Eco Family Life. Right Here. Right Now. Be The Change.
It seems that not a month goes by without a national newspaper or magazine carrying an article about breastfeeding. And each and every time, there is something warm, wonderful and encouraging, and something sad, bad and infuriating. Often, and I’ve heard this from friends and relatives too, the ‘pressure to breastfeed’ is mentioned, and each and every time I do a double-take. Pressure to breastfeed?
In this article I argue that there is enormous pressure, from all around us, in many different forms, some more obvious than others, not to breastfeed.
Yes, being a mum is hard work. Incredibly, earth-shatteringly hard work. Breastfeeding is a huge effort, especially when even the slightest complication arises. It is without doubt one of the biggest commitments a human can make – to feed and nurture a child, unconditionally, on cue, round the clock, for as long as it takes. And so we mums need support, often so that we can get started in the beginning, and always so that we can see this commitment through. In the early weeks after birth we need support round the clock – someone to bring us drinks and snacks, and to make sure we’re comfy while feeding, that we get a chance to go to the loo before/during/after the baby falls asleep on us, and someone to get all the other stuff like housework and cooking done. If we have older children, we need support to make sure their physical and emotional needs are met too. Being mum means constantly giving and nurturing, and in order to sustain that, we need to be nurtured too. How often does that really, truly happen? Partners are expected to return to work very soon, with only two weeks’ paternity leave being the norm. Our partners’ and other immediate families’ attitudes towards and understanding of breastfeeding will also heavily influence how supportive they are. Other aspects of attachment parenting that can help establish and sustain a successful breastfeeding relationship, such as co-sleeping and babywearing, can also be undermined by lack of information, understanding and empathy. Without them, mum’s job is a whole lot harder than it needs to be.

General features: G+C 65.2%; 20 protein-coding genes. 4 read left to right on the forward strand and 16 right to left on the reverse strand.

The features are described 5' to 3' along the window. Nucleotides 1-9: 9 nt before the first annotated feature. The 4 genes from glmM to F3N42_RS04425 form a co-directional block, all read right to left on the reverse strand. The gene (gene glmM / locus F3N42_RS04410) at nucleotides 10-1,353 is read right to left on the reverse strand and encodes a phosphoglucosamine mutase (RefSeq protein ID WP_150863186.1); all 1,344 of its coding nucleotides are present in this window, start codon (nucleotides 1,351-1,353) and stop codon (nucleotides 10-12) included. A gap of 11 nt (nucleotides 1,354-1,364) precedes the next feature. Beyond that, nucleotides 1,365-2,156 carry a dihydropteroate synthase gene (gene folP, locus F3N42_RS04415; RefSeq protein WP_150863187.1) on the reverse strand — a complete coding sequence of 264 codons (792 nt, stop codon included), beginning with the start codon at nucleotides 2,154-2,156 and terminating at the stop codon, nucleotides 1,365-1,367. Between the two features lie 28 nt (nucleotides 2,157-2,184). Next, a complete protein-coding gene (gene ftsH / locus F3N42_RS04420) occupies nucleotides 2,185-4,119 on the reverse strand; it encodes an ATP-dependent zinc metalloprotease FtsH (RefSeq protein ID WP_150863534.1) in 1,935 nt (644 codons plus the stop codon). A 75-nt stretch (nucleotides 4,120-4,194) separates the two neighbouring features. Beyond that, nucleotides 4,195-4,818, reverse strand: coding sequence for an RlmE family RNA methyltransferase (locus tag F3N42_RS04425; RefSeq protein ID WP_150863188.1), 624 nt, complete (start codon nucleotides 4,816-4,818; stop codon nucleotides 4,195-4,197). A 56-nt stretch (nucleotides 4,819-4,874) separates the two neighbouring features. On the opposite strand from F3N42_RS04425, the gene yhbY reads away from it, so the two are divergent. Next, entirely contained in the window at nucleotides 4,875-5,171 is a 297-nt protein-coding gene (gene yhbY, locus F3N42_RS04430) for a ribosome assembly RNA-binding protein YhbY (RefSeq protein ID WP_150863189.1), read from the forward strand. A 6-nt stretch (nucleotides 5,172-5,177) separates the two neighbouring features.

Outside the home, the all-too-common lack of post-natal support in hospitals and from health visitors is a huge factor in the success of establishing and sustaining breastfeeding. Of course there are some wonderful stories of health professionals helping new mums to get started and to continue breastfeeding, but all too often I hear or read about a mum who was left struggling to feed her crying, hungry baby, or a mum who managed to feed but found it so painful she didn’t want to continue, and was offered no help with what was probably an easily-solved problem.
Then there is the very real and far-reaching lack of understanding about breastfeeding, and again this includes, though is not limited to, health professionals. It comes from friends and relatives too, but surely up-to-date knowledge and understanding on the vital topic of breastfeeding should be a given for Health Visitors and GPs? Apparently not! Suggesting to a mum who feels her baby isn’t getting enough milk that she ‘top him up’ with formula may lead to her milk supply dropping, for example, yet I have heard this as a first recommendation to so many mums, and those giving the advice have not even bothered to ask any further questions about how feeding is working first. Misdiagnosis of thrush and other infections is widespread, too, which only exacerbates pain and the associated feeding difficulties. As a mum who’s experienced her fair share of breastfeeding challenges in two years, I’ve met a dismal number of professionals who not only knew less than me on the subject but told me to do the exact opposite of what would really help.